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4 Newcomers To Forbes' Most Valuable Sports Brands

4 Newcomers To Forbes' Most Valuable Sports Brands

Once a year, Forbes comes out with its "Fab 40," a list of the world’s most valuable sports brands.

The list is split into four categories with their own qualifications for what numbers and figures contribute to overall value: athletes, businesses, events and teams. This year, each category is led, respectively, by LeBron James (who dethroned Tiger Woods), Nike Inc (NYSE: NKE), the Super Bowl and the New York Yankees.

Each of the four categories also featured a prominent newcomer.

Athlete: Rafael Nadal

For the individual athlete category, Forbes measures the brand value endorsement income minus the average endorsement income of the top 10 athletes in the sport (they did not specify how they determined the top 10 athletes). Nadal squeezed in at No. 10 with a brand value of $10 million.

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This is a testament to Nadal's stature as one of the best players in 2014 and the last decade. The Spaniard's brand is apparently strong as ever, and he is still the ATP No. 2 player in the world, behind Novak Djokovic and one spot ahead of Roger Federer.

Team: Los Angeles Lakers

For brand value of teams, Forbes found the portion of a team’s "enterprise value that is not attributable to the size of demographics of its market or league-shared revenue." As such, the Lakers fit the bill for 2014, who came in at No. 10 with a brand value of $254 million (up from $145 million last year).

The team's addition to the list reflects the 20-year, $3.6 billion-TV deal the team signed with Time Warner Cable (NYSE: TWC), which launched during the 2012-2013 season. Last season marked the first time that the team missed the NBA playoffs since 2005, and the second time in the last 20 years.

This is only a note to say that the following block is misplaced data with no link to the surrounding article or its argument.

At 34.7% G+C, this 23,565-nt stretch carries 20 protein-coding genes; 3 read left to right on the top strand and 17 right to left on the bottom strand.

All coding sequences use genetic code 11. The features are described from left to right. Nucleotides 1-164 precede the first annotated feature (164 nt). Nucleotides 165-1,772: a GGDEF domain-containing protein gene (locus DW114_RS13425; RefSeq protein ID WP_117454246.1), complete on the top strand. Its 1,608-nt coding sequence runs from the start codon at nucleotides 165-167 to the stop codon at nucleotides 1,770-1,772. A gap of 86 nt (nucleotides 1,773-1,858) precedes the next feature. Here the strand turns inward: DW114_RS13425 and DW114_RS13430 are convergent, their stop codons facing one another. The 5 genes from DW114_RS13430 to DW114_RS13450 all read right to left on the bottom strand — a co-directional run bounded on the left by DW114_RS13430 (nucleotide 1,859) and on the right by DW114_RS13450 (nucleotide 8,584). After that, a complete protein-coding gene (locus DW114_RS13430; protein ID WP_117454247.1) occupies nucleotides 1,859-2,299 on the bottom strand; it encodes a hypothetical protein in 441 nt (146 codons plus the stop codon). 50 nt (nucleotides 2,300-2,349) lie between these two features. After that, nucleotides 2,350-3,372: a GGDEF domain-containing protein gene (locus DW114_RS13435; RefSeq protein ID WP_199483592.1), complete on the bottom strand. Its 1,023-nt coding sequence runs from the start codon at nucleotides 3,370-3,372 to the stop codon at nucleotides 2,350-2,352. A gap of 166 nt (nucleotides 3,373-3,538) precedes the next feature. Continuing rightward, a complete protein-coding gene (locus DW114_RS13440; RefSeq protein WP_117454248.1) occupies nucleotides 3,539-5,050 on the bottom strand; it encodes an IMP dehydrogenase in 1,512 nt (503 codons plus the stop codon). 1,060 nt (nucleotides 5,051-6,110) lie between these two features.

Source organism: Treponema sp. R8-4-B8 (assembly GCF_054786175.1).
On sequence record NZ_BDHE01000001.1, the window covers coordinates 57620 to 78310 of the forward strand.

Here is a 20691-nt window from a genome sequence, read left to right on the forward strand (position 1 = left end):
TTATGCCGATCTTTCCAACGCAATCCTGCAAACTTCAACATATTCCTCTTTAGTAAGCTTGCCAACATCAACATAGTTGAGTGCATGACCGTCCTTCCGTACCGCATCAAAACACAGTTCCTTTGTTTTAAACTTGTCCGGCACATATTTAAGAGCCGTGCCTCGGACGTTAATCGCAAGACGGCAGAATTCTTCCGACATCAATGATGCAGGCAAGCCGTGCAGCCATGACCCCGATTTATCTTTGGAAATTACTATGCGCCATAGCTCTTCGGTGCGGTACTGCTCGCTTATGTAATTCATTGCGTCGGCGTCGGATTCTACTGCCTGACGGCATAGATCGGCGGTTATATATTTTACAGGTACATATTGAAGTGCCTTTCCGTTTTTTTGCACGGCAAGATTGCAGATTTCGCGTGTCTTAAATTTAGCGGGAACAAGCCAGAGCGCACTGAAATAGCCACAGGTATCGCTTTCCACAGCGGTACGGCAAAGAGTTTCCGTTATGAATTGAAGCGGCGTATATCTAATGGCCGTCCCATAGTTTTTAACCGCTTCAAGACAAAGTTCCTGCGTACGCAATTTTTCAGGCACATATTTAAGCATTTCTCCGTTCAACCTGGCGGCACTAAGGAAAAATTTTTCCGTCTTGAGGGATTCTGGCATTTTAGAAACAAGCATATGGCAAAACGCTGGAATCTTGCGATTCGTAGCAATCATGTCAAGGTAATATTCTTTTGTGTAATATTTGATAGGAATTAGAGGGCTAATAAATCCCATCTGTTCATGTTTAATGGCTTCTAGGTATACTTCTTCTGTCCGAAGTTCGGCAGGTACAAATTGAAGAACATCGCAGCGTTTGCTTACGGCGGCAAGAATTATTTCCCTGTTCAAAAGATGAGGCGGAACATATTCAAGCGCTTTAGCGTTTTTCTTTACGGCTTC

Business: UFC

For business brands, Forbes subtracted the enterprise value that a typical industry peer of equal size would sell for from the estimated enterprise value that the company itself would sell for in a transaction in which the buyer and seller act independently and have no relationship with each other. With this metric, Ultimate Fighting Championship joined the list at No. 10 with a 2014 value of $440 million.

The company is the world's largest promoter of mixed-martial arts fights and events. In 2012, Dana White UFC President Dana White made a big, bold statement in an interview with The Wall Street Journal, saying, "Globally, we're already bigger than the NFL. We’re neck-and-neck with soccer. Soccer isn’t huge here in the United States, but all over the world it is. The only other thing that could work is fighting."

Sure enough, the NFL is not on Forbes' 2014 list.

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Event: WrestleMania

For event brands, Forbes took the average revenue from licensed merchandise, media, sponsorships and ticket sales per-event-day. With this metric, WrestleMania was able to wrestle its way to No. 8, surpassing the Daytona 500 and the Kentucky Derby, with a brand value of $105 million.

On April 6, 2014, WrestleMania XXX, World Wrestling Entertainment, Inc.'s (NYSE: WWE) flagship event, was held in the Mercedes-Benz Superdome in New Orleans. it attracted viewership from a record one million households on traditional pay-per-view and the new streaming media service, WWE Network; This was the first time a WWE event was shown on pay-per-view and live streamed simultaneously.

Pay-per-view cost viewers between $55 and $70, while WWE Network costs $9.99 per month with a six-month contract. Additionally, with 75,167 people in attendance, and $10.9 million in ticket revenue alone, WrestleMania XXX marked the fifth-consecutive time that the event has broken the host venue's record for highest-grossing entertainment event.


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